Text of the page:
The exhibit also includes classrooms, party rooms available for rental, viewing areas above and below water, and a 200-seat outdoor auditorium for watching animal training demonstrations.
The zoo also includes a Zoo Key System. At the front of the park, a key, usually in the shape of an animal, may be purchased. Around the park, visitors can insert these keys into Zoo Key boxes for a song and/or information about the animal.
The zoo has a booth called "Handimals" located by the entrance where kids can make an animal out of their hand prints.
Often when an animal is born in the zoo, the zoo holds a contest where participants send in ideas for names.
On July 1, 1994, a man was picked up and dropped several times by an African elephant named Kenya. As a result of the man's injuries, his spleen and part of his pancreas were removed. The elephant had just finished giving rides to zoo visitors and was being led away when she wandered off and picked up the man. Zoo officials claimed that the elephant, who was normally considered calm and docile, was just "horsing around."
On June 1, 2009, the zoo train derailed. Three open-air cars and the engine went off the tracks and caused the passenger car to topple over, due to excessive speed and operator inexperience. The incident injured 22 people. An Indiana family that was on the train when the accident happened has sued the Louisville Zoo. Amy and Darren Bamforth filed the lawsuit on June 10, 2009. Another family in Louisville who was on the train, also filed a suit. They sought unspecified monetary damages as well as a court order preventing the zoo from altering or destroying the train while the lawsuit proceeds. A spokesman for the zoo declined to comment. The zoo train was closed for four years. On July 2, 2013, the zoo train reopened to the public after buying new trains and investing in expanded training procedures. All legal actions regarding the incident were concluded as of October, 2015.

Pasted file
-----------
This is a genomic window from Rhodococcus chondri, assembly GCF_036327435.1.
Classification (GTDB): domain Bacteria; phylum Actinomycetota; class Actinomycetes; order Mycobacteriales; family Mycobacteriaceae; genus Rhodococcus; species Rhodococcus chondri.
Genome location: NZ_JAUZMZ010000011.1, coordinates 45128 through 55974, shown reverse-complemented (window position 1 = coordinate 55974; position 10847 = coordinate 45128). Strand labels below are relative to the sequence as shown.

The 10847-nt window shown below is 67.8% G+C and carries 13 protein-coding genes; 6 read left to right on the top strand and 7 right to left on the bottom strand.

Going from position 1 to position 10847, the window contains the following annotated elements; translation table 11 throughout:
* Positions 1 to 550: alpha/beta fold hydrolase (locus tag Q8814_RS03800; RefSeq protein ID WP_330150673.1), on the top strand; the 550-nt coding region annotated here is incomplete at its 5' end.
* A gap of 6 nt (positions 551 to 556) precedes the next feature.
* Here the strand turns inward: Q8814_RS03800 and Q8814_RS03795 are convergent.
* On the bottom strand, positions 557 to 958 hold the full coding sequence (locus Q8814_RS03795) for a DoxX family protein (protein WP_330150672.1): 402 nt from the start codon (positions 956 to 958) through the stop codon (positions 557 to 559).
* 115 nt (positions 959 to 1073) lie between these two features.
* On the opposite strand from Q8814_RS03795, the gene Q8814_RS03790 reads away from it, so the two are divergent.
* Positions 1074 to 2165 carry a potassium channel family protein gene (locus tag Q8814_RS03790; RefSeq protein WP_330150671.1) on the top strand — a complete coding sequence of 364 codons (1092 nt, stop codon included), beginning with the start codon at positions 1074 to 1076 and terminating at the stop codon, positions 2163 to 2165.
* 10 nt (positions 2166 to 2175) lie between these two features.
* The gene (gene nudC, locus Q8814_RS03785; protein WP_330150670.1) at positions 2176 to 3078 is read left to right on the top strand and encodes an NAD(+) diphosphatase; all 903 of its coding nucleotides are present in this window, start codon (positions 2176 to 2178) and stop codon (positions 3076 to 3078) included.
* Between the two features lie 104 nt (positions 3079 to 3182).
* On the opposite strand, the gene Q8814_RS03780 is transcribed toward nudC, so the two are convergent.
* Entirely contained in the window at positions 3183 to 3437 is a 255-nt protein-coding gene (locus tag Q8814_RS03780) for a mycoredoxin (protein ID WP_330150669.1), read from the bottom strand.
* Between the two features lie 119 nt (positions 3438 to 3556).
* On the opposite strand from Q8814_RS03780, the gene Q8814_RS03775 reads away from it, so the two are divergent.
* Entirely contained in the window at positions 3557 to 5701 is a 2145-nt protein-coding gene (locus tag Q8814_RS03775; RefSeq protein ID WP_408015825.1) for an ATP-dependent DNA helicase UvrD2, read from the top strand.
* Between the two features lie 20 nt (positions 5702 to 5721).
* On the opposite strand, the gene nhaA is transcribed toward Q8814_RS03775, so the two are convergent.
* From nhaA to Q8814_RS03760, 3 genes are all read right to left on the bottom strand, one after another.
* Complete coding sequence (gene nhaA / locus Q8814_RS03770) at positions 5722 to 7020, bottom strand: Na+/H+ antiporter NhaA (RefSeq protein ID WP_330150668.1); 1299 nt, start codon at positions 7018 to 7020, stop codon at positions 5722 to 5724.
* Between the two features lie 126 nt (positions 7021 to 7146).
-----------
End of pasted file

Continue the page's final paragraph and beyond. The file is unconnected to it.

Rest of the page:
Media related to Louisville Zoo at Wikimedia Commons